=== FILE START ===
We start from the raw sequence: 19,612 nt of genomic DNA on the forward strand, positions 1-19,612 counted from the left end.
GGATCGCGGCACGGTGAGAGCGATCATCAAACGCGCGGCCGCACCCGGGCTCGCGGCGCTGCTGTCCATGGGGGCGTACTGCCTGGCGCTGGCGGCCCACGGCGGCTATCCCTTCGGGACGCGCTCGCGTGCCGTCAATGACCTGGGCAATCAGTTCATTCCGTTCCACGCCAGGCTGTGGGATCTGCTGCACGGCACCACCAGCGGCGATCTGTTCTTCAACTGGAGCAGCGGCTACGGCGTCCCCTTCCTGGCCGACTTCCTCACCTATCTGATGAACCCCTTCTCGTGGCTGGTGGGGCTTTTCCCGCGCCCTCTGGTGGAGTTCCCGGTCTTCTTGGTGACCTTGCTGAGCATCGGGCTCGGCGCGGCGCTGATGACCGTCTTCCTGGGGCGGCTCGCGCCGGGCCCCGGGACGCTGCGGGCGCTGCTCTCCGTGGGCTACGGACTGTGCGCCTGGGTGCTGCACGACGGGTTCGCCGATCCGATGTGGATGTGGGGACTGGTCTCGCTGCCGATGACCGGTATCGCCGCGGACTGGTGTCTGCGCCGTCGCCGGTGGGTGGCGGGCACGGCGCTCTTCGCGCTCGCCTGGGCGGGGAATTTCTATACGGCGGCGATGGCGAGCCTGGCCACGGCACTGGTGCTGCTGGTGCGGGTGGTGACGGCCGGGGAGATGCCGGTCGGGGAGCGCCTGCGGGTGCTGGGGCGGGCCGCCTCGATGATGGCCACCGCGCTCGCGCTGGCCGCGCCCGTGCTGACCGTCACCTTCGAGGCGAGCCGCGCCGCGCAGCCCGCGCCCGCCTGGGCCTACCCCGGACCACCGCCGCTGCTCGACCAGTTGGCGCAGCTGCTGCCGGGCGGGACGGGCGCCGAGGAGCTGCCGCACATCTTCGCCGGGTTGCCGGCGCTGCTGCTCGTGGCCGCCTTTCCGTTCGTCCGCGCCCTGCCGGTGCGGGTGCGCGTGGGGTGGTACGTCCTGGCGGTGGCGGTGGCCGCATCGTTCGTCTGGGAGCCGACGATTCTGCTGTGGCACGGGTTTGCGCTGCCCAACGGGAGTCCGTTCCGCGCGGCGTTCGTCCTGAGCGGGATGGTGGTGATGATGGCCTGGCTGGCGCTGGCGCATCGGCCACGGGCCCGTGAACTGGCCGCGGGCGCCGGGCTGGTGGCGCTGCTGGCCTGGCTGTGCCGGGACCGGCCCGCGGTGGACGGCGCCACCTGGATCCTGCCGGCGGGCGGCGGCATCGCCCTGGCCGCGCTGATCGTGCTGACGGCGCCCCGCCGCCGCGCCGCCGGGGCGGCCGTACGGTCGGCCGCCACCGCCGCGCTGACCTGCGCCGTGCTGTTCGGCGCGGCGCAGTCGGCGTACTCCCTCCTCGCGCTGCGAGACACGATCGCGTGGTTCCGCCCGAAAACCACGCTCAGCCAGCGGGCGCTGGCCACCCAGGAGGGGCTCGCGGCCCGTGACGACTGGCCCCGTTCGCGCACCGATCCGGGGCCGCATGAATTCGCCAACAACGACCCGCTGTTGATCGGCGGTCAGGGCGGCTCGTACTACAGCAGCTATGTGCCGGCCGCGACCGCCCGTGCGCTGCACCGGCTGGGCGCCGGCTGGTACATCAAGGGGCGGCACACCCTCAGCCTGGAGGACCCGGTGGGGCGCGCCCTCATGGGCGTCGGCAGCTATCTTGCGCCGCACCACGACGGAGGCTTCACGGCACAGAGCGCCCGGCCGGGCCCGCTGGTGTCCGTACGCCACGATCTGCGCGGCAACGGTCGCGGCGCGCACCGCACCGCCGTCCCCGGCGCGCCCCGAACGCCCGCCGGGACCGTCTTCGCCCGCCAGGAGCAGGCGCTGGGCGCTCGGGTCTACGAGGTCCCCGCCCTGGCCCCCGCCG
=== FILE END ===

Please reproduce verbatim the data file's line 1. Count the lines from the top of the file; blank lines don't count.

We start from the raw sequence: 19,612 nt of genomic DNA on the forward strand, positions 1-19,612 counted from the left end.